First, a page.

Cohen Squeezes Shrinking Airline Seat Into Proposed FAA Bill
June 29, 2017
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  • After lawmakers killed an effort to regulate shrinking airplane seats last year, the legislation made a major comeback this week.

    The House Transportation and Infrastructure Committee gave a resounding yes to Congressman Steve Cohen’s (TN-09) effort to establish a minimum seat size on commercial airlines as well as a minimum distance between rows. 

    “Oftentimes in Congress, like in life, things don’t always happen the first time,” Congressman Cohen said. 

    After video surfaced of a doctor from Kentucky being dragged off an overbooked United Airlines flight in April, airlines did not want to have even more criticism for having too small of seats and no one in the House was willing to go on the record defending them, Cohen said.

    Though it failed in a vote last year, Cohen reintroduced the Seat Egress in Air Travel (SEAT) Act (H.R. 1467/S.596) as a stand-alone bill this legislative session. Tuesday, Cohen was able to add the SEAT Act as an amendment to the Federal Aviation Administration (FAA) Reauthorization bill. The amendment was passed by the House committee in a unanimous voice vote Tuesday, June 27.

    “It was mostly the fact that [members of the House committee] have seen so many horror stories,” Congressman Cohen said. “Airlines have become the most despised industry in the 21 century, and it caught up with them. No one wanted to go on record defending them.”

    To read the SEAT Act amendment, scroll to the bottom of the page. 

    Since the airline industry was deregulated in the 1970s, the average distance between rows of seats has dropped from 35 inches to about 31 inches today. The average width of airline seats has also shrunk from 18 inches to about 16.5.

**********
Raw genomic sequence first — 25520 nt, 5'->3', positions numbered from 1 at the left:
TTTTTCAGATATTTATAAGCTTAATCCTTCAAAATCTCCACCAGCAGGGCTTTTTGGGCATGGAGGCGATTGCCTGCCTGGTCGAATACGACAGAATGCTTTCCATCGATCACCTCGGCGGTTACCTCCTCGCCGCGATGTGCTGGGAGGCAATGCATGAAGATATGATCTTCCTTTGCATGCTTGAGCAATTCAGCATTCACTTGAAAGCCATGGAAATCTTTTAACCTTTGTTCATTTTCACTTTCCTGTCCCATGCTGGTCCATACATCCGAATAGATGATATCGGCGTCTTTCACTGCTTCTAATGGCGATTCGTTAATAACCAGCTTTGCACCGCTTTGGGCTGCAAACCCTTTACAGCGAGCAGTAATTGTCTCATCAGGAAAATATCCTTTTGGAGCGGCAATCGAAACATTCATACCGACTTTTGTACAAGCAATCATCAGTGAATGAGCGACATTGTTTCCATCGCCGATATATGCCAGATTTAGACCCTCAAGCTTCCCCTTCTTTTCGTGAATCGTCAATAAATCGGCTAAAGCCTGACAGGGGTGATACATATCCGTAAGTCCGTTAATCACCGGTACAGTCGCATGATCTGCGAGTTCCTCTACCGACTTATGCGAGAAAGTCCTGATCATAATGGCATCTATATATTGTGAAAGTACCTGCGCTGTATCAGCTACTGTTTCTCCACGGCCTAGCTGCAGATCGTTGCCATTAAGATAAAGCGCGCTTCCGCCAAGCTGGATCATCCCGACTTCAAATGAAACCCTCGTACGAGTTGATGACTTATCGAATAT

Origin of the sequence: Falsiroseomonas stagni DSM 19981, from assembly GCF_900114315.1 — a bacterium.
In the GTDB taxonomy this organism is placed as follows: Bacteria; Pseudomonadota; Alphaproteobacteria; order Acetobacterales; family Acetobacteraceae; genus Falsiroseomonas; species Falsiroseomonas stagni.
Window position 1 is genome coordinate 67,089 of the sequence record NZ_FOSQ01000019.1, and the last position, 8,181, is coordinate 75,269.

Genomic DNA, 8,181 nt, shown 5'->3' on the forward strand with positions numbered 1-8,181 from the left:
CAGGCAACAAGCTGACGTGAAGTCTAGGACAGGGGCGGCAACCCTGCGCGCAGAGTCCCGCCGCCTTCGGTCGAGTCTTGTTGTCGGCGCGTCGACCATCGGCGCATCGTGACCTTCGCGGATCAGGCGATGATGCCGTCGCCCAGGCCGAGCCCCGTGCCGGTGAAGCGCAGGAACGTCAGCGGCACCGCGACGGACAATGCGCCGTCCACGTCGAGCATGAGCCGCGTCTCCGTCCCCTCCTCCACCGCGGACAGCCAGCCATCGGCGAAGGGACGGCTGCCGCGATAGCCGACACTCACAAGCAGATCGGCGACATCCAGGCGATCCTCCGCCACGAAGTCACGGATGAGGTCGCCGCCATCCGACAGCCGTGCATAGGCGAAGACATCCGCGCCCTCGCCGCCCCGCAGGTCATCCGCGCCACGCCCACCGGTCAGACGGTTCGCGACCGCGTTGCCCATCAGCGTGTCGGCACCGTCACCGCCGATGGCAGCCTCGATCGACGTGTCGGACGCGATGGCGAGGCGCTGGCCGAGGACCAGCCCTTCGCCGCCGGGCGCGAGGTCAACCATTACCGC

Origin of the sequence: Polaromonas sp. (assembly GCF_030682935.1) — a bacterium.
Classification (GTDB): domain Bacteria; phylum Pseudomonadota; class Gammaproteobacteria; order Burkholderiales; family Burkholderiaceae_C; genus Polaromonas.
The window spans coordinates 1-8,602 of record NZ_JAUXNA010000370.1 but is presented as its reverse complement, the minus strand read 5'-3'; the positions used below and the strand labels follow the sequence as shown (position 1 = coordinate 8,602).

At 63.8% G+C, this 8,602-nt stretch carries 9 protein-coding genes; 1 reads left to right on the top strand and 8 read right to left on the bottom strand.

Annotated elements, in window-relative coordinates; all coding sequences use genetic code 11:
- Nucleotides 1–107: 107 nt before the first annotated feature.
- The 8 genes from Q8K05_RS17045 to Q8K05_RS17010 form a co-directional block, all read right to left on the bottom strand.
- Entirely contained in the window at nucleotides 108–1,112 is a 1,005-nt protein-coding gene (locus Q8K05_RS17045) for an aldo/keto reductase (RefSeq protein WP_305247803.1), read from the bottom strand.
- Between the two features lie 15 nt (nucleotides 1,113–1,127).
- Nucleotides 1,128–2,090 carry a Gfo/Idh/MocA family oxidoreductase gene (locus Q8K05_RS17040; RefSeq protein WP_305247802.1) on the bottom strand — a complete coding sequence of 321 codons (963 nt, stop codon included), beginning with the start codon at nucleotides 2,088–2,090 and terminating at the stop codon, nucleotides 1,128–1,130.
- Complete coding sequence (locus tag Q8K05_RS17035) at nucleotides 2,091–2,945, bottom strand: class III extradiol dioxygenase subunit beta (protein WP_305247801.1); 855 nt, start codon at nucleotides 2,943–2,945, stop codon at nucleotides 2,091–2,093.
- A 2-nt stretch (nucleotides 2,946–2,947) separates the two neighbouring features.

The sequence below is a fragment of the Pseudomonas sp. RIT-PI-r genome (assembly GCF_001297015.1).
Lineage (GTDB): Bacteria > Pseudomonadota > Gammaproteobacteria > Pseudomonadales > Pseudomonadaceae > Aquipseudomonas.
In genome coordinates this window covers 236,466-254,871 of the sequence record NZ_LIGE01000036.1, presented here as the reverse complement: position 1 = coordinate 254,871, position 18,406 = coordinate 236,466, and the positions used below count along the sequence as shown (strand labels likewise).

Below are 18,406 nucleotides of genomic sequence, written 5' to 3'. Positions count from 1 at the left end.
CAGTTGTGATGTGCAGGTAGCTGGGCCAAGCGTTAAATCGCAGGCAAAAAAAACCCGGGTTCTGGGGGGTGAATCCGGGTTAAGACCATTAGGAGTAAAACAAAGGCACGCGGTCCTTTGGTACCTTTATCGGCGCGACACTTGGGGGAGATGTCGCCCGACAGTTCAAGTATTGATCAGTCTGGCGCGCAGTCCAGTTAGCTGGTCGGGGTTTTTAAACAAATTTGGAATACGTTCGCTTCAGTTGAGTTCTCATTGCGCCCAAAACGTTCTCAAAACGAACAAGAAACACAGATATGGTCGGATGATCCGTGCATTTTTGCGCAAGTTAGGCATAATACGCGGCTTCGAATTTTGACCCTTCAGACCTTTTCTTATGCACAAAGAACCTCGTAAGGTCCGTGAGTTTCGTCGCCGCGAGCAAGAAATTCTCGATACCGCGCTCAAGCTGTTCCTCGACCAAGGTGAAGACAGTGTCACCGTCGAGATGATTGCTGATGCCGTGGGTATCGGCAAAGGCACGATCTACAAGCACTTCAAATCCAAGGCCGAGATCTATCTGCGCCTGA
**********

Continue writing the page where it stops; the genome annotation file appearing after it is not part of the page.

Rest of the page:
“Flying isn’t like it used to be with wider seats, more pitch and generally much more comfortable,” Congressman Cohen said. “As [commercial airlines] have gotten more like a monopoly they cram people in.”

    The amendment to the FAA Reauthorization bill is based on the SEAT Act, introduced this year in the House of Representatives by Congressman Cohen and Congressman Adam Kinzinger (R-IL) and introduced in the U.S. Senate by Senators Richard Blumenthal (D-CT), Charles Schumer (D-NY), Ed Markey (D-MA), Bob Menendez (D-NJ), and Dianne Feinstein (D-CA) last legislative session. 

    “The SEAT Act will help ensure that reduced seat sizes on planes do not impede on the capability of rapid evacuation in case of emergency as longstanding federal law requires,” Congressman Cohen said. “Emergency evacuation is a serious issue, as is the potential for air rage as tensions mount inside more tightly packed cabins. In addition, doctors have warned that deep vein thrombosis can afflict passengers who do not move their legs enough during longer flights.”

    The Senate Transportation Committee is scheduled to consider the FAA Reauthorization bill Thursday, June 29. Since the SEAT Act is bicameral, the Senate version is expected to include similar language to Congressman Cohen’s amendment.